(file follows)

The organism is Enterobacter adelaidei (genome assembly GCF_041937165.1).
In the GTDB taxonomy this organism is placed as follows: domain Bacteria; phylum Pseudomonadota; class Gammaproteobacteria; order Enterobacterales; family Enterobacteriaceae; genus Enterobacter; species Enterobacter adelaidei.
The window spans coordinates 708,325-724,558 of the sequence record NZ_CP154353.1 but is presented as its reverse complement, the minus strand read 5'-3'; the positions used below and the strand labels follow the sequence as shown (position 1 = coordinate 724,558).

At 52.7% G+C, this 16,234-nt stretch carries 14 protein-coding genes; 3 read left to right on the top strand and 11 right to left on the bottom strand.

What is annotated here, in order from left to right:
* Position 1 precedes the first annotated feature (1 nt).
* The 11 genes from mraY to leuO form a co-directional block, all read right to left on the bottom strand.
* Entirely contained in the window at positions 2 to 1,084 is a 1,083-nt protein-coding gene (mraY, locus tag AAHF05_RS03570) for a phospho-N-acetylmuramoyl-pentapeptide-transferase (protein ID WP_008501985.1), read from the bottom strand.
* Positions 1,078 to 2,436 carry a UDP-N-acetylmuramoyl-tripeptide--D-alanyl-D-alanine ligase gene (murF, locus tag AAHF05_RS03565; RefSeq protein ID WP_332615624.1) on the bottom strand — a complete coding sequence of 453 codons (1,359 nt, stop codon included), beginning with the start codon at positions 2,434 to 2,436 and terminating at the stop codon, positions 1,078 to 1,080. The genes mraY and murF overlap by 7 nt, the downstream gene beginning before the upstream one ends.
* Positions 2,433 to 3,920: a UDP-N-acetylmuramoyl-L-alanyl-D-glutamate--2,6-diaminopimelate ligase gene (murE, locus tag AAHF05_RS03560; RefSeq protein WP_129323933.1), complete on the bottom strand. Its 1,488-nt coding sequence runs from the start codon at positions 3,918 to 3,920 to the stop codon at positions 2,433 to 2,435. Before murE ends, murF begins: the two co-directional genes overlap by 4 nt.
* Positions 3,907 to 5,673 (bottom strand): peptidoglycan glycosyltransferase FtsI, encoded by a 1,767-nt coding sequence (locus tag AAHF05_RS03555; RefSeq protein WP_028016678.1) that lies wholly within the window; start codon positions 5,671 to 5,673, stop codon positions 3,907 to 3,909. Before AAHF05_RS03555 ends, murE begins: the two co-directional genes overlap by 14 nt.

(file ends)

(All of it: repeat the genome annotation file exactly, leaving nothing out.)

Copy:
The organism is Enterobacter adelaidei (genome assembly GCF_041937165.1).
In the GTDB taxonomy this organism is placed as follows: domain Bacteria; phylum Pseudomonadota; class Gammaproteobacteria; order Enterobacterales; family Enterobacteriaceae; genus Enterobacter; species Enterobacter adelaidei.
The window spans coordinates 708,325-724,558 of the sequence record NZ_CP154353.1 but is presented as its reverse complement, the minus strand read 5'-3'; the positions used below and the strand labels follow the sequence as shown (position 1 = coordinate 724,558).

At 52.7% G+C, this 16,234-nt stretch carries 14 protein-coding genes; 3 read left to right on the top strand and 11 right to left on the bottom strand.

What is annotated here, in order from left to right:
* Position 1 precedes the first annotated feature (1 nt).
* The 11 genes from mraY to leuO form a co-directional block, all read right to left on the bottom strand.
* Entirely contained in the window at positions 2 to 1,084 is a 1,083-nt protein-coding gene (mraY, locus tag AAHF05_RS03570) for a phospho-N-acetylmuramoyl-pentapeptide-transferase (protein ID WP_008501985.1), read from the bottom strand.
* Positions 1,078 to 2,436 carry a UDP-N-acetylmuramoyl-tripeptide--D-alanyl-D-alanine ligase gene (murF, locus tag AAHF05_RS03565; RefSeq protein ID WP_332615624.1) on the bottom strand — a complete coding sequence of 453 codons (1,359 nt, stop codon included), beginning with the start codon at positions 2,434 to 2,436 and terminating at the stop codon, positions 1,078 to 1,080. The genes mraY and murF overlap by 7 nt, the downstream gene beginning before the upstream one ends.
* Positions 2,433 to 3,920: a UDP-N-acetylmuramoyl-L-alanyl-D-glutamate--2,6-diaminopimelate ligase gene (murE, locus tag AAHF05_RS03560; RefSeq protein WP_129323933.1), complete on the bottom strand. Its 1,488-nt coding sequence runs from the start codon at positions 3,918 to 3,920 to the stop codon at positions 2,433 to 2,435. Before murE ends, murF begins: the two co-directional genes overlap by 4 nt.
* Positions 3,907 to 5,673 (bottom strand): peptidoglycan glycosyltransferase FtsI, encoded by a 1,767-nt coding sequence (locus tag AAHF05_RS03555; RefSeq protein WP_028016678.1) that lies wholly within the window; start codon positions 5,671 to 5,673, stop codon positions 3,907 to 3,909. Before AAHF05_RS03555 ends, murE begins: the two co-directional genes overlap by 14 nt.